What My Code Taught Me About Selling Consulting Projects
I love this thought provoking article The One Thing You Don’t Know How To Do That You Do Every Day on simpleprogrammer.com, which equates writing code to selling ideas.
Even the code you write is selling something. The code you write should be conveying something about what it does and how it works. If you can write the code elegantly, the reader of the code might not even be aware of the “selling” taking place. Great code sells itself, it seems apparent, like there was no other way to write it. Just like certain tech companies sell their products in a way that seems like they are obvious and your life wouldn’t be complete without them.
(If you lack the elegance of selling your code naturally, you may have to resort to hard sale tactics and add some comments to the code to describe in detail to the user what the code is doing and what its intent is.)
Your sale might not even be successful at all, as your reader may simply delete your code and replace it or ignore it completely.
Your code is also selling something besides meaning and understanding, it is selling your programming skills. When someone reads code they know you have written, they are making certain judgments about you as a programmer, and even you as a person, believe it or not.
This year I’m learning to see code as more than a way to deliver business value; code is more importantly a communication tool. We use these cryptic languages to give specific instructions to our Turing Complete friends. More subtly we use those same cryptic languages to communicate with our teammates: “This is what I understand the problem to be” and “these are the reasons I’m using this approach.”
When my father first brought home an IBM PC and I learned to program with BASIC and DOS, the process required 100% of my focus to deliver the correct instructions to the machine. This held true even more so when I arrived at University and learned C/C++. A functionality driven approach dominated the code that I wrote until about 10 years ago. The primary questions were “Do these features fulfill the requirements?” “Are they efficient?” “Can we optimize this further?”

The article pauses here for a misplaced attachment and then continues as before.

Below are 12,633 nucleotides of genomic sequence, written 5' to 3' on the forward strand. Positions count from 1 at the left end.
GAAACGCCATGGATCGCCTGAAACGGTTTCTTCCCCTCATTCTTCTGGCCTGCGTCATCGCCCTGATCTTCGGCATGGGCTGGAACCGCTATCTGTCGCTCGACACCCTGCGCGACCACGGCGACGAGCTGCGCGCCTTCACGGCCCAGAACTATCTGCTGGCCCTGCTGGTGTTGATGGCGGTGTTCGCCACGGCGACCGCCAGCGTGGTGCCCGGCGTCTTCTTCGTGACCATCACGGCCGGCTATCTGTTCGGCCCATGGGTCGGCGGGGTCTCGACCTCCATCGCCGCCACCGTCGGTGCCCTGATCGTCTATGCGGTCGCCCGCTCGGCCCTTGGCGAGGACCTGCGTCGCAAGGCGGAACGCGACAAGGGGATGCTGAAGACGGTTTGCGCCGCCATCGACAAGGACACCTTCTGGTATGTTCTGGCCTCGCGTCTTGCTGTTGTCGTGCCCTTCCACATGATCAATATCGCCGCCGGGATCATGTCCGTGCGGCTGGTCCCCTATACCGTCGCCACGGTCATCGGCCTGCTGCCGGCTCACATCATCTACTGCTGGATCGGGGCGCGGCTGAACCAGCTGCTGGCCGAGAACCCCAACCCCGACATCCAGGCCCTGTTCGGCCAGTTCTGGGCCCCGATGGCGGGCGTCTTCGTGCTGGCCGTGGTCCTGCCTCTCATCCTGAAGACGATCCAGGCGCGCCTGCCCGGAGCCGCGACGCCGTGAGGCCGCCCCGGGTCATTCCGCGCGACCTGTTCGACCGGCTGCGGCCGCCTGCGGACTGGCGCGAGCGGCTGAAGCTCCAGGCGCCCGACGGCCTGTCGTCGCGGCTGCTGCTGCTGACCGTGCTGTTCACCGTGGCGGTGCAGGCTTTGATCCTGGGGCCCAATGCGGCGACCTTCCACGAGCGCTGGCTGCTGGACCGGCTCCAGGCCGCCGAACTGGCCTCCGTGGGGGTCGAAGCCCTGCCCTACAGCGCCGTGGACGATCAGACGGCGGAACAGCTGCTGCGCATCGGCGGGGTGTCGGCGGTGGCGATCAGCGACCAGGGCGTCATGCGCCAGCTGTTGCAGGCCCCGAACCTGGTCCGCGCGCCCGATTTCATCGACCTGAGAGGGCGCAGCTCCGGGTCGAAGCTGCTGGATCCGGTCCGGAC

These questions remind me of my sales technique during the early years of my consulting business, in which I focused myopically on the features I would deliver. My early proposals read more like specs, and my closing ratio suffered accordingly. Guess what? The person approving the checks isn't concerned about your awesome data validation or your scalable message queuing system.
As the adage goes, “People don’t buy features, they buy benefits.” And in proposal after rejected proposal, the feature obsession was slowly beaten out of me. These months were brutal.
Which is funny, because the Ruby community had been teaching me the same lessons in code for years. Rejecting ceremonial configuration uses the same underlying principle as not generating complex project specs. README Driven Development taught me to begin a project by expressing the value that I was going to deliver to the user. BDD guided me towards hiding my the complexity of my feature code under a (nearly) plain English description of its purpose. And the User Story format drilled into my feature focused brain that the only thing that really matters about the code you right is how it affects a user’s experience.
Once I started treating my sales process with the same care and attention as my git repositories, the projects started flowing with less effort. Not only do clear, concise descriptions of the benefits I can provide help me connect better with new customers, the language is also more modular and reusable. And like code, every time you reuse modular language, there are opportunities to refactor and optimize your approach. Refining a reusable pitch turned out to be way better than spending 40 hours writing up bespoke project plans for speculative deals!
What’s great about this approach for both code and sales is that in both cases these techniques focus your attention where it belongs, on your audience.